The popular painkillers Darvocet and Darvon have been recalled by the FDA after it was determined that all medications containing the painkiller propxyphene pose an unreasonable risk of heart problems.
The Darvocet and Darvon recall was announced Friday afternoon by the FDA and Xanodyne Pharmaceuticals, Inc., which manufactures the popular pain medications. All generic Darvocet and generic Darvon versions of the medication have also been recalled.
Darvon was first introduced in 1957, containing propoxyphene to relieve mild to moderate post-surgical pain. Today it is most commonly prescribed as Darvocet, which combines the active ingredient in Darvon with acetaminophen, the active ingredient in Tylenol.
Darvocet has become one of the 25 most commonly prescribed medications, which has been prescribed to more than 22 million people.
An FDA advisory panel first recommended that the agency recall Darvocet and Darvon in February 2009, after determining that the minimal pain relief benefits provided by the drugs do not outweigh the substantial risk of overdose and suicide. However, the FDA decided in July 2009 to allow the medications to remain on the market with a new “black box” warning about Darvon and Darvocet side effects, which is the most stringent warning label possible under federal regulations.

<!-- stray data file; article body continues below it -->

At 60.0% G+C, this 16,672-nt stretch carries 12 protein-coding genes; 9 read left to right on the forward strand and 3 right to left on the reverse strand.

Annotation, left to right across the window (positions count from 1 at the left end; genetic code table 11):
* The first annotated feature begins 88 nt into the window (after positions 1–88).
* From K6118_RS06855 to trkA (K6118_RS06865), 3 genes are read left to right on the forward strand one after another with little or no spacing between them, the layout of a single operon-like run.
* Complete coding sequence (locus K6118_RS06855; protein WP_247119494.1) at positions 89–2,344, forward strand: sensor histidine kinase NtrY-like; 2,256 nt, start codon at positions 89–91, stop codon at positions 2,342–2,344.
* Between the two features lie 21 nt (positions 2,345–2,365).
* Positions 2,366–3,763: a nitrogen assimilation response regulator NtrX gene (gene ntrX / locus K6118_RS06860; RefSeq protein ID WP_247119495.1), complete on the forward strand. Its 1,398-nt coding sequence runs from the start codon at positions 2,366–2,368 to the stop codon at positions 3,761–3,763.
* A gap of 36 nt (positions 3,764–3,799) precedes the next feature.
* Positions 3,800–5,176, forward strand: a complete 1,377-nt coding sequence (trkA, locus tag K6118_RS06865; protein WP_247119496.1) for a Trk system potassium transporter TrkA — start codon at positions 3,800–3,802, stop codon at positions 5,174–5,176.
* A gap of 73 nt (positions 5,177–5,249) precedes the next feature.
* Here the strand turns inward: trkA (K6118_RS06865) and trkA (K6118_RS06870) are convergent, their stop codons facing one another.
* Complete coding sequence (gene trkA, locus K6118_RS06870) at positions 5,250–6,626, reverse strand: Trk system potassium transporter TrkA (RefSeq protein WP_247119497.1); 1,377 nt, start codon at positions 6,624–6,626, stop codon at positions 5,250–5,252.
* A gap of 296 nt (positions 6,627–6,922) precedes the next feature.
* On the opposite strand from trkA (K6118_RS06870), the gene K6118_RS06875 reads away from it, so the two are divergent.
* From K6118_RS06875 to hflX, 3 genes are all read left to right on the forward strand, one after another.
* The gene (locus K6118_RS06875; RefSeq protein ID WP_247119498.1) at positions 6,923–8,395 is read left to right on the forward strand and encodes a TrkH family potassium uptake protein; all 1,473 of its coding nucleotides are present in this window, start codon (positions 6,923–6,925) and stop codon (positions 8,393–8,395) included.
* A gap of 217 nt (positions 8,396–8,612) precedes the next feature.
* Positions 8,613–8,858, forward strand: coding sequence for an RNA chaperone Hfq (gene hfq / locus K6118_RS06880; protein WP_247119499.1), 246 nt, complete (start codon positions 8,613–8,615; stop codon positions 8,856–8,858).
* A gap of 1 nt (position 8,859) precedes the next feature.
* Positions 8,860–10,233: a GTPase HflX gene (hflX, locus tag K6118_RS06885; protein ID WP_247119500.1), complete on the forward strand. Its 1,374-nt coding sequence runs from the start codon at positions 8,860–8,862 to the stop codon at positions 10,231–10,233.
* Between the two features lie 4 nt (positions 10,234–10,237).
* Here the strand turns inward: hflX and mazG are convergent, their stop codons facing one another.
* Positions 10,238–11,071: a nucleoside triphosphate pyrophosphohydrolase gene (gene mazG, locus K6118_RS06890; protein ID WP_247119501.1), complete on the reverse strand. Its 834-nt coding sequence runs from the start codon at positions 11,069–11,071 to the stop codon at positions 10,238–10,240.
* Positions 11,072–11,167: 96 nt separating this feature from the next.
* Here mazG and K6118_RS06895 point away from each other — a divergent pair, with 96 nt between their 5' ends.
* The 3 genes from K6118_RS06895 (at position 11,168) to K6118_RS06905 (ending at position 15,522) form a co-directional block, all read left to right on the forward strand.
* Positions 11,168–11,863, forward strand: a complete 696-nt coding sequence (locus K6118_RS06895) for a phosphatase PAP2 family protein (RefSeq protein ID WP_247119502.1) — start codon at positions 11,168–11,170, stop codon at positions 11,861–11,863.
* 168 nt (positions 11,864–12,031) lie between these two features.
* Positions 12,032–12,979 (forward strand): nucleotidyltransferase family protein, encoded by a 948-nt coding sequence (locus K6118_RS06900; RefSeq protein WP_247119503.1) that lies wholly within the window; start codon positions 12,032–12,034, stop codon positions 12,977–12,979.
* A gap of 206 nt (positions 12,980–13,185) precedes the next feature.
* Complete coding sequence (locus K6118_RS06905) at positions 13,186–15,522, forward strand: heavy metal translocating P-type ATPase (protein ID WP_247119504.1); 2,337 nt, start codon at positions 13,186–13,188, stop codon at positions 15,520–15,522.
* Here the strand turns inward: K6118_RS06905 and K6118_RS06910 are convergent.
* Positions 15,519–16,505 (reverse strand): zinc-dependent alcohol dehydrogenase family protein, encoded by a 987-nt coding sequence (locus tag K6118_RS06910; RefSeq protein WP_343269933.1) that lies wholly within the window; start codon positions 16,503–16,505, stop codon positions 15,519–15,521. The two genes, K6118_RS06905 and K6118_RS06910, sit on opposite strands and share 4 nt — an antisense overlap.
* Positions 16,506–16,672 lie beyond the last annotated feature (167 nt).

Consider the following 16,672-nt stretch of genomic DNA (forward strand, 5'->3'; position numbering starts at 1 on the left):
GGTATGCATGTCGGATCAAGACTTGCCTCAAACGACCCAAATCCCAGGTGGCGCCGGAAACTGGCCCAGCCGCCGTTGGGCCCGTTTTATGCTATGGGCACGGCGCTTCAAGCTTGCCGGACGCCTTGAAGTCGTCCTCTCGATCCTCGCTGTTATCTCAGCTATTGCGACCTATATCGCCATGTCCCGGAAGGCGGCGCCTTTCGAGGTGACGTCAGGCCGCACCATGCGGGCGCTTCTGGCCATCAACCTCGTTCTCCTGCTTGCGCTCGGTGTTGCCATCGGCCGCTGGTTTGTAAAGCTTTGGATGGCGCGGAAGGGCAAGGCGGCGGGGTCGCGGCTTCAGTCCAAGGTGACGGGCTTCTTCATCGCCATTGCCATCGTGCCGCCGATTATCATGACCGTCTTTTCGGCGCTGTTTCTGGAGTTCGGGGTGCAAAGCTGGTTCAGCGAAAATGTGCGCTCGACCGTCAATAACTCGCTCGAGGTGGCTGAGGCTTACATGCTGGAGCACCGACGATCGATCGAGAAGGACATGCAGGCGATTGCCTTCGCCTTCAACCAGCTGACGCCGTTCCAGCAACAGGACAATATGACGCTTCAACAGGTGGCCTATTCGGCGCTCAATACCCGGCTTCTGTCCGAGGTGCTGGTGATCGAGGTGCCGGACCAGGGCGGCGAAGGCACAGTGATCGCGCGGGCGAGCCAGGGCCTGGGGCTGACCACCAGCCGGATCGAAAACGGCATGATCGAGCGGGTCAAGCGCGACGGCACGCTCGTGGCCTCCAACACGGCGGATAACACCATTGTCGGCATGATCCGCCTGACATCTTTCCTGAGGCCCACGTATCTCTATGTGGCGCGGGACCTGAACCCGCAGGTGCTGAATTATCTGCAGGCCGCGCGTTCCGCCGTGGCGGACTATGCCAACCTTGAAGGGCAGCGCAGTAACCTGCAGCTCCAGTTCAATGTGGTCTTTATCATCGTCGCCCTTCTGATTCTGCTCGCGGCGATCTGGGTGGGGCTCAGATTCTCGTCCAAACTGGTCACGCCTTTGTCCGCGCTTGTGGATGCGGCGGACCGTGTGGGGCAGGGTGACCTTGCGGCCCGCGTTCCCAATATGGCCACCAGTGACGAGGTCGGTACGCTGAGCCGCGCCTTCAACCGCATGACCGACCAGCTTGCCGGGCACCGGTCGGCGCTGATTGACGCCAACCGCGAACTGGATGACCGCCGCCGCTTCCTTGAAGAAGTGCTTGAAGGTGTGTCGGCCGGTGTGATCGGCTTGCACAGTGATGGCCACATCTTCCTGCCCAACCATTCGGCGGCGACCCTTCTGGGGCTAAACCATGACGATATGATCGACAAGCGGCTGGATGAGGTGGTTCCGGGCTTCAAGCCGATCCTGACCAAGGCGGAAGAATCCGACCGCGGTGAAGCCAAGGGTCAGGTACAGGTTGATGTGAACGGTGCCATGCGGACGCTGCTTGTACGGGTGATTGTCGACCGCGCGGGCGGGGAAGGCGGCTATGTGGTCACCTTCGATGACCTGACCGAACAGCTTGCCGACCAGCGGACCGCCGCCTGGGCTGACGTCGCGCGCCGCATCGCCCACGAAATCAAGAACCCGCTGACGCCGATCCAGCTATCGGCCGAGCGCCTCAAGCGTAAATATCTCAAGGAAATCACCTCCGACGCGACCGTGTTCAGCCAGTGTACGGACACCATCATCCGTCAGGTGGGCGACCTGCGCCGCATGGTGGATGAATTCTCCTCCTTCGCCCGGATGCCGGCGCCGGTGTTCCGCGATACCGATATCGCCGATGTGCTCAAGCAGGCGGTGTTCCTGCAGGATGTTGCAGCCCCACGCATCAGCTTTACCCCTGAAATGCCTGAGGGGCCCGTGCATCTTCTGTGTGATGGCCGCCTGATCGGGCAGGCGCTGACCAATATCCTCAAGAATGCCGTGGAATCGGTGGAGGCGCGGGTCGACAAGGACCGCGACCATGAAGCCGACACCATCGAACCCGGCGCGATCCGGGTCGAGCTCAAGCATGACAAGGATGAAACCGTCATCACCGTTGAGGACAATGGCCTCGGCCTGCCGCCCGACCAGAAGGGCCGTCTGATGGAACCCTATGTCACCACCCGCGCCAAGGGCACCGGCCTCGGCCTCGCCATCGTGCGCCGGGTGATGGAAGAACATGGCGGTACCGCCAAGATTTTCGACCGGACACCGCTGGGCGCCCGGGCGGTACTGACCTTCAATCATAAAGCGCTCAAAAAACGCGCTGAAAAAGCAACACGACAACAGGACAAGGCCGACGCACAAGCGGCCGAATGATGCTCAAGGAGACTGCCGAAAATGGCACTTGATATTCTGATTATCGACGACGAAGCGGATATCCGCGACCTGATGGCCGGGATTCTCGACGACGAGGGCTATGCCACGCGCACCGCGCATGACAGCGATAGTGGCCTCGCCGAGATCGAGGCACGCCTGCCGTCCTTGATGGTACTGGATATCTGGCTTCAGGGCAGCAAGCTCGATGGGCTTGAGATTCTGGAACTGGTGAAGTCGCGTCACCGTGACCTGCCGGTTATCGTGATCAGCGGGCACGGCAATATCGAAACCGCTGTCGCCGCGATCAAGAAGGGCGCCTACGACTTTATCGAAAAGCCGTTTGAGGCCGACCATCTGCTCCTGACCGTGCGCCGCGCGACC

On Friday, the FDA determined that new clinical data, which show that side effects of Darvocet include an increased risk of serious and sometimes fatal heart rhythm abnormalities, tipped the scales in favor of a recall, after determining that the risks associated with Darvocet and Darvon outweigh the benefits provided by the treatment.
The FDA indicates that it has been petitioned to recall Darvocet and Darvon from the market twice since 1978, but only now determined that the risks outweighed the benefits. One of those petitions came from Public Citizen, a consumer advocacy group, which called for a Darvocet and Darvon recall in 2006.
A phased Darvon and Darvocet recall is already underway in the European Union.
“With the new study results, for the first time we now have data showing that the standard therapeutic dose of propoxyphene can be harmful to the heart,” said Dr. Gerald Dal Pan, director of the FDA’s Office of Surveillance and Epidemiology. “However, long-time users of the drug need to know that these changes to the heart’s electrical activity are not cumulative. Once the patient stops taking propoxyphene, the risk will go away.”
The FDA said in its announcement that it will advise health care professionals to stop prescribing Darvon and Darvocet to patients and said patients currently taking the drugs should contact their health care professional as soon as possible to discuss switching to another pain medication.